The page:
First LUCAS Lecture
- Thursday 28 November 2019
- Rijksmuseum van Oudheden
2311 EW Leiden
The first LUCAS lecture will take place on Thursday 28 November 2019, in which a researcher from the LUCAS research institute (Leiden University Center for the Arts in Society) will speak about his or her field to a wider audience. The first LUCAS lecture will be given by Prof. Dr. Ineke Sluiter, professor of Greek language and literature and Spinoza laureate, and is organized together with the National Museum of Antiquities in Leiden.
The title of the lecture is:
The traumas of Achilles
"Texts" from classical literature, but also from modern science do three things at the same time: they offer a glimpse into a world of thought, they offer a certain representation of that world, and they also help to shape it. But what happens if we want to make statements about the (social) psychology of the ancient world on the basis of literary texts and if we want to use modern categories and (medical) diagnoses for example?
Can we only understand Achilles in terms of breached honor, did he "just have a short fuse," or do theories about post-traumatic stress syndrome help us to read the Iliad? But how? Is one of Sophocles' pieces an anticipation of Stanley Milgram's infamous experiments about obedience to authority? This lecture examines not only the existence of ancient war traumas, but also the broader question of whether modern ideas about human cognition can help us gain access to the world, then and now.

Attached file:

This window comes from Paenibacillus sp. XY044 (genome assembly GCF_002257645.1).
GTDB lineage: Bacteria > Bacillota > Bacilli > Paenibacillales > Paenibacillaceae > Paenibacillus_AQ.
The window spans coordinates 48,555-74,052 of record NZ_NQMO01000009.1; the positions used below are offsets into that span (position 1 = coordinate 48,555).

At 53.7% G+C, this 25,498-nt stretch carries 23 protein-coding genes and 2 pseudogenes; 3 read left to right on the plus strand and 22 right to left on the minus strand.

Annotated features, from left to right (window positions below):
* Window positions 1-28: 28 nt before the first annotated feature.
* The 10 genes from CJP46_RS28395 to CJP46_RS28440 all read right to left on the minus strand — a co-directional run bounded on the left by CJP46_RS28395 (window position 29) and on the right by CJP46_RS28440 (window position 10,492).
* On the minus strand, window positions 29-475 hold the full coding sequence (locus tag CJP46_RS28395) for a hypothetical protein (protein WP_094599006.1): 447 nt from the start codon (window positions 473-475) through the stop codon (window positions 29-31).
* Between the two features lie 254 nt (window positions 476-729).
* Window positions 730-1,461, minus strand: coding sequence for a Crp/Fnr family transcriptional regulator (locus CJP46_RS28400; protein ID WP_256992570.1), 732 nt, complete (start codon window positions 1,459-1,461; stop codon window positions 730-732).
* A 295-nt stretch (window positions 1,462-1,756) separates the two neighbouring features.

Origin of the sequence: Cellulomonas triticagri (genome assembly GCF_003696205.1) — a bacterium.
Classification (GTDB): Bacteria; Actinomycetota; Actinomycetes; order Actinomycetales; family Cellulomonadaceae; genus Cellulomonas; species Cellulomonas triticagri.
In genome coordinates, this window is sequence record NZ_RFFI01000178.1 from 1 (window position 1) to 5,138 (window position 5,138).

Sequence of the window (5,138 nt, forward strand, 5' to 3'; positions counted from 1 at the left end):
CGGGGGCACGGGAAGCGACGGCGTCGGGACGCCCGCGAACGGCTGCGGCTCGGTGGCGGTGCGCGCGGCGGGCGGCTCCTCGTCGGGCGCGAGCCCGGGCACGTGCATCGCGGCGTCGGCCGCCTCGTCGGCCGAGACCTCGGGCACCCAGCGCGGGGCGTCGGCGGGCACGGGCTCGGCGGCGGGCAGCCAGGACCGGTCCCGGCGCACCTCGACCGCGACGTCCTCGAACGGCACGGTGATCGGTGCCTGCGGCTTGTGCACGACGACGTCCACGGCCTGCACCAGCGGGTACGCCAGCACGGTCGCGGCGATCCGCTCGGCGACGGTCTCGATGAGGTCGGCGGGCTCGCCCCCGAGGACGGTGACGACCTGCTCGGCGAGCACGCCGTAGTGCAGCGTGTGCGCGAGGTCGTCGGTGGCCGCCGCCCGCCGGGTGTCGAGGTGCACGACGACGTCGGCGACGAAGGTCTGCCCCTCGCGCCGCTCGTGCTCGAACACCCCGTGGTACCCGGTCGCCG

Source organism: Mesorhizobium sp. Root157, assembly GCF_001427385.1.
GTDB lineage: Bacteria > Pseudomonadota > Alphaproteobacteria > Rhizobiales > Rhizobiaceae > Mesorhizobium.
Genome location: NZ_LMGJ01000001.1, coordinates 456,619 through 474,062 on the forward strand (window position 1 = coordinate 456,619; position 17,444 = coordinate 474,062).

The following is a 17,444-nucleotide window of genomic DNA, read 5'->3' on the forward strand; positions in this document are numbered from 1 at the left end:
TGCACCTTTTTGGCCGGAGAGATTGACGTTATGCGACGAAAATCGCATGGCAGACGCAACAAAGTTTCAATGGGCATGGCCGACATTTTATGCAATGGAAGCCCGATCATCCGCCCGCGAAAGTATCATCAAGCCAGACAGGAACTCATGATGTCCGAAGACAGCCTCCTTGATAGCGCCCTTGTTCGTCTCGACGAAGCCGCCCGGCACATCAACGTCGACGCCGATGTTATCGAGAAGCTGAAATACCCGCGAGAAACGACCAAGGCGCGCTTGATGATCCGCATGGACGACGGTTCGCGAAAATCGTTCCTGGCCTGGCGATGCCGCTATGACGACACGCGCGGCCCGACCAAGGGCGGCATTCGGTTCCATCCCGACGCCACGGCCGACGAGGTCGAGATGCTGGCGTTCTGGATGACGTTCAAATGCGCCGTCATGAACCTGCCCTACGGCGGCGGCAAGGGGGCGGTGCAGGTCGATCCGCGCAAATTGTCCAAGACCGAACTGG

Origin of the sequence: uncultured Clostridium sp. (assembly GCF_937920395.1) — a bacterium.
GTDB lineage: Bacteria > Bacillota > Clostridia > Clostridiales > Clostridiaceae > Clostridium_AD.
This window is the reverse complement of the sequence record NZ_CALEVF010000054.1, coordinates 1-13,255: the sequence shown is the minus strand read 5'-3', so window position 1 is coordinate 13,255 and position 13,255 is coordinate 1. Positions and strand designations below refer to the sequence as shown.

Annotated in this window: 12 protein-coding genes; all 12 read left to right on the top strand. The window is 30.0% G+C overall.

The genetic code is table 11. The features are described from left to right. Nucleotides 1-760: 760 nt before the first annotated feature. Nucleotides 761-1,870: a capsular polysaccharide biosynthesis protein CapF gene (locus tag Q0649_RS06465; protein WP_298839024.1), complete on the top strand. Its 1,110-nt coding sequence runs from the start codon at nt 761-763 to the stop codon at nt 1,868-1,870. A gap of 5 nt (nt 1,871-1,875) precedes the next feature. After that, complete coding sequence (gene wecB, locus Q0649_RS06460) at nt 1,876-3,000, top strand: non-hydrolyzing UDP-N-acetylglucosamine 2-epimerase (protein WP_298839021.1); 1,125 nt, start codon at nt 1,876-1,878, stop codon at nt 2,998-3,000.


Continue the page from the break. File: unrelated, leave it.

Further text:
After the lecture, the first LUCAS dissertation prize will be awarded to the author of the best dissertation that was defended in the 2018-2019 academic year.
About the speaker
Ineke Sluiter is a professor of Greek language and literature at the Leiden University Center for the Arts in Society (LUCAS) and vice president of the Royal Netherlands Academy of Arts and Sciences (KNAW). In her research, she focuses on ancient beliefs about language, ancient values, and "anchoring innovation," and makes cross-connections between the Humanities and Cognitive Sciences. In 2010 she received the Spinoza Prize for her work.
Access to the lecture
All interested parties are cordially invited to attend the lecture. Admission is free, but you must register via firstname.lastname@example.org.
The text of the lecture will be published by the Leiden University Press and will appear on November 28 after the lecture. All visitors to the lecture receive a free copy.
The lecture will start at 7.30 pm and afterwards there will be a drink.